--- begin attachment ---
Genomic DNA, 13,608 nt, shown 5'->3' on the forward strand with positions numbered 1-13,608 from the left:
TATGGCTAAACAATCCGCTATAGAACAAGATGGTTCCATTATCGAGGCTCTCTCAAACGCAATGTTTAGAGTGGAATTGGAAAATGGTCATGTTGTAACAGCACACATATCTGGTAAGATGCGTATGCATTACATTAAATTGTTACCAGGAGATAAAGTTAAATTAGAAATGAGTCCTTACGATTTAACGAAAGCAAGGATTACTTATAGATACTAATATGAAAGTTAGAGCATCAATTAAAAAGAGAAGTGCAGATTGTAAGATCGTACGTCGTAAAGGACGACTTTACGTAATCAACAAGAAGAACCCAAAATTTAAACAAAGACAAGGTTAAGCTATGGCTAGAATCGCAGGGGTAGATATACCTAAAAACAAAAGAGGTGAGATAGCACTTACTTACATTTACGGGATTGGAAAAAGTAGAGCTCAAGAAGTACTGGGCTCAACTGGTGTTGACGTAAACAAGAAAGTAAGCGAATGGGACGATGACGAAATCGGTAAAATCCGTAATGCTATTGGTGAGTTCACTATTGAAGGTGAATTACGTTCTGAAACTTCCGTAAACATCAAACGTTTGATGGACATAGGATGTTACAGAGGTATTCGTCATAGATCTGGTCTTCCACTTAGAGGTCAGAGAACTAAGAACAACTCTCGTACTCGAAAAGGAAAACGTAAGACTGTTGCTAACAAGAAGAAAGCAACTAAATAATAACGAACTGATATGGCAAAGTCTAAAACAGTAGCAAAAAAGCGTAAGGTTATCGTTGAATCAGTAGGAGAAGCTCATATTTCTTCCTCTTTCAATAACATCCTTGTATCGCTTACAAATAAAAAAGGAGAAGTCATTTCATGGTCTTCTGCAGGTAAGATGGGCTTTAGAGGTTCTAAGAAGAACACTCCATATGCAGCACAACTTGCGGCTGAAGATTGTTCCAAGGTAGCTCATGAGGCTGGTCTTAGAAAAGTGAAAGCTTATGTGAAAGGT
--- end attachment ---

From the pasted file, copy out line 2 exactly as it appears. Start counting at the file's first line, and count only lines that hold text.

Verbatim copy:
TATGGCTAAACAATCCGCTATAGAACAAGATGGTTCCATTATCGAGGCTCTCTCAAACGCAATGTTTAGAGTGGAATTGGAAAATGGTCATGTTGTAACAGCACACATATCTGGTAAGATGCGTATGCATTACATTAAATTGTTACCAGGAGATAAAGTTAAATTAGAAATGAGTCCTTACGATTTAACGAAAGCAAGGATTACTTATAGATACTAATATGAAAGTTAGAGCATCAATTAAAAAGAGAAGTGCAGATTGTAAGATCGTACGTCGTAAAGGACGACTTTACGTAATCAACAAGAAGAACCCAAAATTTAAACAAAGACAAGGTTAAGCTATGGCTAGAATCGCAGGGGTAGATATACCTAAAAACAAAAGAGGTGAGATAGCACTTACTTACATTTACGGGATTGGAAAAAGTAGAGCTCAAGAAGTACTGGGCTCAACTGGTGTTGACGTAAACAAGAAAGTAAGCGAATGGGACGATGACGAAATCGGTAAAATCCGTAATGCTATTGGTGAGTTCACTATTGAAGGTGAATTACGTTCTGAAACTTCCGTAAACATCAAACGTTTGATGGACATAGGATGTTACAGAGGTATTCGTCATAGATCTGGTCTTCCACTTAGAGGTCAGAGAACTAAGAACAACTCTCGTACTCGAAAAGGAAAACGTAAGACTGTTGCTAACAAGAAGAAAGCAACTAAATAATAACGAACTGATATGGCAAAGTCTAAAACAGTAGCAAAAAAGCGTAAGGTTATCGTTGAATCAGTAGGAGAAGCTCATATTTCTTCCTCTTTCAATAACATCCTTGTATCGCTTACAAATAAAAAAGGAGAAGTCATTTCATGGTCTTCTGCAGGTAAGATGGGCTTTAGAGGTTCTAAGAAGAACACTCCATATGCAGCACAACTTGCGGCTGAAGATTGTTCCAAGGTAGCTCATGAGGCTGGTCTTAGAAAAGTGAAAGCTTATGTGAAAGGT